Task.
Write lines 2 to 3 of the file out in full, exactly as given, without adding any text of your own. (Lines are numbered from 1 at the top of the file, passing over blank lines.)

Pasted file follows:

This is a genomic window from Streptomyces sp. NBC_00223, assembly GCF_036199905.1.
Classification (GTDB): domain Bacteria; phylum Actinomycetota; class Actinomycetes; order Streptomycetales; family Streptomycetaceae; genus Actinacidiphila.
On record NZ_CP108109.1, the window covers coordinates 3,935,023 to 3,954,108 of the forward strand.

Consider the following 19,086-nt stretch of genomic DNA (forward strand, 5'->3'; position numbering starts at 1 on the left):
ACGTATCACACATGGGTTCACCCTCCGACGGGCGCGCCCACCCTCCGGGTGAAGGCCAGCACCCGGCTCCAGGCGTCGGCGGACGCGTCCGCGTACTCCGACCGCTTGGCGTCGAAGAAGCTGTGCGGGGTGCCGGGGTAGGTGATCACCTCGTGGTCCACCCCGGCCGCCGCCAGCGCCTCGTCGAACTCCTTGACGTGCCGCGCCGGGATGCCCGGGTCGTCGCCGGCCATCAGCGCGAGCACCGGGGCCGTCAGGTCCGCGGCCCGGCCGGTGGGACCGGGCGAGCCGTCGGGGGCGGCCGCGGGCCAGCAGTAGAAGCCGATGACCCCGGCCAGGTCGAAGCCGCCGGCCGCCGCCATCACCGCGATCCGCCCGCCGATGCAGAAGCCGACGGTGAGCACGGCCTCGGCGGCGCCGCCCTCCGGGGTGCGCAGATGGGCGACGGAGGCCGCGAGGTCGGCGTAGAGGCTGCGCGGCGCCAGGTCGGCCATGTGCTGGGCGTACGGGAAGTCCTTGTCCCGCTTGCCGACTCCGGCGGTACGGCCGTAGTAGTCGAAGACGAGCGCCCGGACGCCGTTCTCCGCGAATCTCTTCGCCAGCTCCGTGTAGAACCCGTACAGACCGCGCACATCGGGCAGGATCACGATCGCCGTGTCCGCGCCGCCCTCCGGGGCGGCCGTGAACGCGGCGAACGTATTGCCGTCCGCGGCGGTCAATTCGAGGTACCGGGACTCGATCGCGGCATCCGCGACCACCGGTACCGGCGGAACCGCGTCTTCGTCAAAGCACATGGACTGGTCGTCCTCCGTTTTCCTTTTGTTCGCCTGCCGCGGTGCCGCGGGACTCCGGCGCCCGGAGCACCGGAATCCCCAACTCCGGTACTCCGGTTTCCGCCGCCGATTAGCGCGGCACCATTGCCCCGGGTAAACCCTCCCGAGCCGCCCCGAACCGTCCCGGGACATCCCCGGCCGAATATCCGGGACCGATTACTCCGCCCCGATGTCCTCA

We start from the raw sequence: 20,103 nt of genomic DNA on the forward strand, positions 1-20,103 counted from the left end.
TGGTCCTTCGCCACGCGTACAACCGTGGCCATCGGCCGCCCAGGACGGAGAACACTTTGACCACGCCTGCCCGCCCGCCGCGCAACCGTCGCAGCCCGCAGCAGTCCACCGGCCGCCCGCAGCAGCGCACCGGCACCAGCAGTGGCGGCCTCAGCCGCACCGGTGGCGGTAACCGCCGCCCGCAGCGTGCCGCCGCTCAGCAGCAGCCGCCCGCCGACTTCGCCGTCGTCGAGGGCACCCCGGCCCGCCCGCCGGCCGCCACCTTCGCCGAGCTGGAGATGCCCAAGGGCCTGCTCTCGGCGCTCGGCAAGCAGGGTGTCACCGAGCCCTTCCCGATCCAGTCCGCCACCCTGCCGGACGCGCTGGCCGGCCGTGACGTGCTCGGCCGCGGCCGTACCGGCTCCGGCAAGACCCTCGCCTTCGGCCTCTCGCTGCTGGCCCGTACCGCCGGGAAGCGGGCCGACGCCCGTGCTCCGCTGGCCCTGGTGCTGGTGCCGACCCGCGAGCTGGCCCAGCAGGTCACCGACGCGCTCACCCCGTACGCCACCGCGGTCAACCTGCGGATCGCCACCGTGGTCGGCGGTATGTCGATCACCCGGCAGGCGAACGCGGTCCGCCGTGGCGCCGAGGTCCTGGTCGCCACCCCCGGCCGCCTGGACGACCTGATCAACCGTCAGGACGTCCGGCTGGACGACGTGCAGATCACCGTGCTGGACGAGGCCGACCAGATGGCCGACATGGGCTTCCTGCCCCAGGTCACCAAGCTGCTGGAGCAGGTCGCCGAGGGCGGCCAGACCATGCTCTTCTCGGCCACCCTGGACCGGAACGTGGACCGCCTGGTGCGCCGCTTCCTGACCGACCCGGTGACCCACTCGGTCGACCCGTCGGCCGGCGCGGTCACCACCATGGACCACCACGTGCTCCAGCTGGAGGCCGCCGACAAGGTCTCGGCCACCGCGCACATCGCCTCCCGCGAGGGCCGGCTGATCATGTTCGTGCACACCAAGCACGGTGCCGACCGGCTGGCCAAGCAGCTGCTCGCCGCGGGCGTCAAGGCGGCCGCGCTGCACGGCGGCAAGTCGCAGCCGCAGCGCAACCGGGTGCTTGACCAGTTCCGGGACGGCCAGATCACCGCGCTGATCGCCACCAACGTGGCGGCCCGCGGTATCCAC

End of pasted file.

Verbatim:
Classification (GTDB): domain Bacteria; phylum Actinomycetota; class Actinomycetes; order Streptomycetales; family Streptomycetaceae; genus Actinacidiphila.
On record NZ_CP108109.1, the window covers coordinates 3,935,023 to 3,954,108 of the forward strand.